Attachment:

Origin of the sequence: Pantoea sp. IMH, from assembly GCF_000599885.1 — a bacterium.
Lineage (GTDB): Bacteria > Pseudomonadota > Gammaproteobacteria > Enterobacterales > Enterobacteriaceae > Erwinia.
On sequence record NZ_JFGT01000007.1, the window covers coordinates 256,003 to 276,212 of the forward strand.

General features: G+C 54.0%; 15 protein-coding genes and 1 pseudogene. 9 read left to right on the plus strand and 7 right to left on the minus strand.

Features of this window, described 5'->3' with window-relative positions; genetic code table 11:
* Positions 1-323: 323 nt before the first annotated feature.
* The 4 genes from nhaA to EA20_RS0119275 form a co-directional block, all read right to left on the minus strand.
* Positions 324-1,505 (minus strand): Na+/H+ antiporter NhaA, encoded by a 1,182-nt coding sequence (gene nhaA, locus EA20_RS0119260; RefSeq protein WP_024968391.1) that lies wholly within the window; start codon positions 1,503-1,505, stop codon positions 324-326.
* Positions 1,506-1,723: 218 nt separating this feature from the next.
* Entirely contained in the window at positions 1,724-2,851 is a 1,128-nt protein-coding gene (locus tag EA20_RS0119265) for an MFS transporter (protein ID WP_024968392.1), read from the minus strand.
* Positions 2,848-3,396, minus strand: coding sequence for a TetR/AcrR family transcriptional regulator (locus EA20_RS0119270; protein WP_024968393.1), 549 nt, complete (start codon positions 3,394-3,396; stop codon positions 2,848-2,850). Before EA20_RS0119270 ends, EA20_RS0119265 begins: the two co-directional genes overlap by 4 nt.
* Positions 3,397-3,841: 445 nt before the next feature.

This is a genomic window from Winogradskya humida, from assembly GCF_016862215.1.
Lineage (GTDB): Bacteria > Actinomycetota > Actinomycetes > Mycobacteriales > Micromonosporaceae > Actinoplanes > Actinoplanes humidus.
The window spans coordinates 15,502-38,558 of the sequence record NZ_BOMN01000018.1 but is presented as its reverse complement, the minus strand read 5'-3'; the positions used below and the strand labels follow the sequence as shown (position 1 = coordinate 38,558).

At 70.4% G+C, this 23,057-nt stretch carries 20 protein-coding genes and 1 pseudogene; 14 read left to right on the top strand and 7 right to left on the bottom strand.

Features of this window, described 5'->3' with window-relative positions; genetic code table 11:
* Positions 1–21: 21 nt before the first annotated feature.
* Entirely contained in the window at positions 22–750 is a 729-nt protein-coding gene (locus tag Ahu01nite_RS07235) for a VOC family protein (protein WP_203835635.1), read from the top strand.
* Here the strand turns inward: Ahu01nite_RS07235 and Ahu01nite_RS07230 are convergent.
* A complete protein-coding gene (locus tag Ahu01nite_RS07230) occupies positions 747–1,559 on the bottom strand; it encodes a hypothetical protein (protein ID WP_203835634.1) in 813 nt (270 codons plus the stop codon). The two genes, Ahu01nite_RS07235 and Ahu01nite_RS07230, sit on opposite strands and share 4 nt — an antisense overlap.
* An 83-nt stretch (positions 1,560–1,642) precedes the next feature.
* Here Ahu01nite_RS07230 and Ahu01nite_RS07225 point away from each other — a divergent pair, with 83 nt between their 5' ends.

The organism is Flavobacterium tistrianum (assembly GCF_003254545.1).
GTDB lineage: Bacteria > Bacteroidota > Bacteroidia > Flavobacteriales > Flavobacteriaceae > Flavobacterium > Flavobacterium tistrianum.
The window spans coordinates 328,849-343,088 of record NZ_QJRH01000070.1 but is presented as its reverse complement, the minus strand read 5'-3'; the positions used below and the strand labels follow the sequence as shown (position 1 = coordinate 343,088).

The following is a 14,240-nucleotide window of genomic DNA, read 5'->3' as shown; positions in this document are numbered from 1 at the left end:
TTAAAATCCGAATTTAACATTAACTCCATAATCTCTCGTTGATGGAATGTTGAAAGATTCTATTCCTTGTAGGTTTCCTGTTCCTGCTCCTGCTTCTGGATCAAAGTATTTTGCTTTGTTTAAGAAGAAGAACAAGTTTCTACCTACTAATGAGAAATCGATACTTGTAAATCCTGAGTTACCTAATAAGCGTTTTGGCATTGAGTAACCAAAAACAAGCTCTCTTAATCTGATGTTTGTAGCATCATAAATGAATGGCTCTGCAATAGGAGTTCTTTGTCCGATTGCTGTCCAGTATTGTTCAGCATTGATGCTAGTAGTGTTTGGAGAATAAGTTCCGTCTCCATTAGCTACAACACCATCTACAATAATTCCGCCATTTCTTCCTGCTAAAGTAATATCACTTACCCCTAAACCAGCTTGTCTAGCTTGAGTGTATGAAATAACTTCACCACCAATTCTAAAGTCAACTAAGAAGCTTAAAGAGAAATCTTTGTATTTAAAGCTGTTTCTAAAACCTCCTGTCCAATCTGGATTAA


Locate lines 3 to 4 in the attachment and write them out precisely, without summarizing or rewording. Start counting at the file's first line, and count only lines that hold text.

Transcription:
On sequence record NZ_JFGT01000007.1, the window covers coordinates 256,003 to 276,212 of the forward strand.

General features: G+C 54.0%; 15 protein-coding genes and 1 pseudogene. 9 read left to right on the plus strand and 7 right to left on the minus strand.